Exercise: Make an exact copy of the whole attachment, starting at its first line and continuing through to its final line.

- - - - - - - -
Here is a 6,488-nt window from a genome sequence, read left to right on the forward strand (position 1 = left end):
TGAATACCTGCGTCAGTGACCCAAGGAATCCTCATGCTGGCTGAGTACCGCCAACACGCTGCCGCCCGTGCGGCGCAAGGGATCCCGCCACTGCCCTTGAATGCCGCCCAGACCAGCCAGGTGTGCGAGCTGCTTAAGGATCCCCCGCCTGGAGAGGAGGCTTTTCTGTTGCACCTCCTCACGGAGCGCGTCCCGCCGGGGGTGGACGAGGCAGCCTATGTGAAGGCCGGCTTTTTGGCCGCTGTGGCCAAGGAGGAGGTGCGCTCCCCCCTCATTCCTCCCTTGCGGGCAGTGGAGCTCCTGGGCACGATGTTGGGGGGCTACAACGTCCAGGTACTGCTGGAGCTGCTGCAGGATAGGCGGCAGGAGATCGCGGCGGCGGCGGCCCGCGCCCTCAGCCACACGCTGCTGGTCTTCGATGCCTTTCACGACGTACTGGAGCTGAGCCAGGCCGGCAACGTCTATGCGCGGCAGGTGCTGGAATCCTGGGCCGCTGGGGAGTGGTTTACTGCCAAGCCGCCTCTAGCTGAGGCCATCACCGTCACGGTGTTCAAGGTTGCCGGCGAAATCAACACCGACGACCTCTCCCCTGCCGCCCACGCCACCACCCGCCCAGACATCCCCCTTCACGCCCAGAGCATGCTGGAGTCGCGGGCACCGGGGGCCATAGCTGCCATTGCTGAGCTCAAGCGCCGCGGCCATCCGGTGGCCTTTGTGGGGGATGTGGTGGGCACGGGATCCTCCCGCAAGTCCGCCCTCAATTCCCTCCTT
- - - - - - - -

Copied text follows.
Here is a 6,488-nt window from a genome sequence, read left to right on the forward strand (position 1 = left end):
TGAATACCTGCGTCAGTGACCCAAGGAATCCTCATGCTGGCTGAGTACCGCCAACACGCTGCCGCCCGTGCGGCGCAAGGGATCCCGCCACTGCCCTTGAATGCCGCCCAGACCAGCCAGGTGTGCGAGCTGCTTAAGGATCCCCCGCCTGGAGAGGAGGCTTTTCTGTTGCACCTCCTCACGGAGCGCGTCCCGCCGGGGGTGGACGAGGCAGCCTATGTGAAGGCCGGCTTTTTGGCCGCTGTGGCCAAGGAGGAGGTGCGCTCCCCCCTCATTCCTCCCTTGCGGGCAGTGGAGCTCCTGGGCACGATGTTGGGGGGCTACAACGTCCAGGTACTGCTGGAGCTGCTGCAGGATAGGCGGCAGGAGATCGCGGCGGCGGCGGCCCGCGCCCTCAGCCACACGCTGCTGGTCTTCGATGCCTTTCACGACGTACTGGAGCTGAGCCAGGCCGGCAACGTCTATGCGCGGCAGGTGCTGGAATCCTGGGCCGCTGGGGAGTGGTTTACTGCCAAGCCGCCTCTAGCTGAGGCCATCACCGTCACGGTGTTCAAGGTTGCCGGCGAAATCAACACCGACGACCTCTCCCCTGCCGCCCACGCCACCACCCGCCCAGACATCCCCCTTCACGCCCAGAGCATGCTGGAGTCGCGGGCACCGGGGGCCATAGCTGCCATTGCTGAGCTCAAGCGCCGCGGCCATCCGGTGGCCTTTGTGGGGGATGTGGTGGGCACGGGATCCTCCCGCAAGTCCGCCCTCAATTCCCTCCTT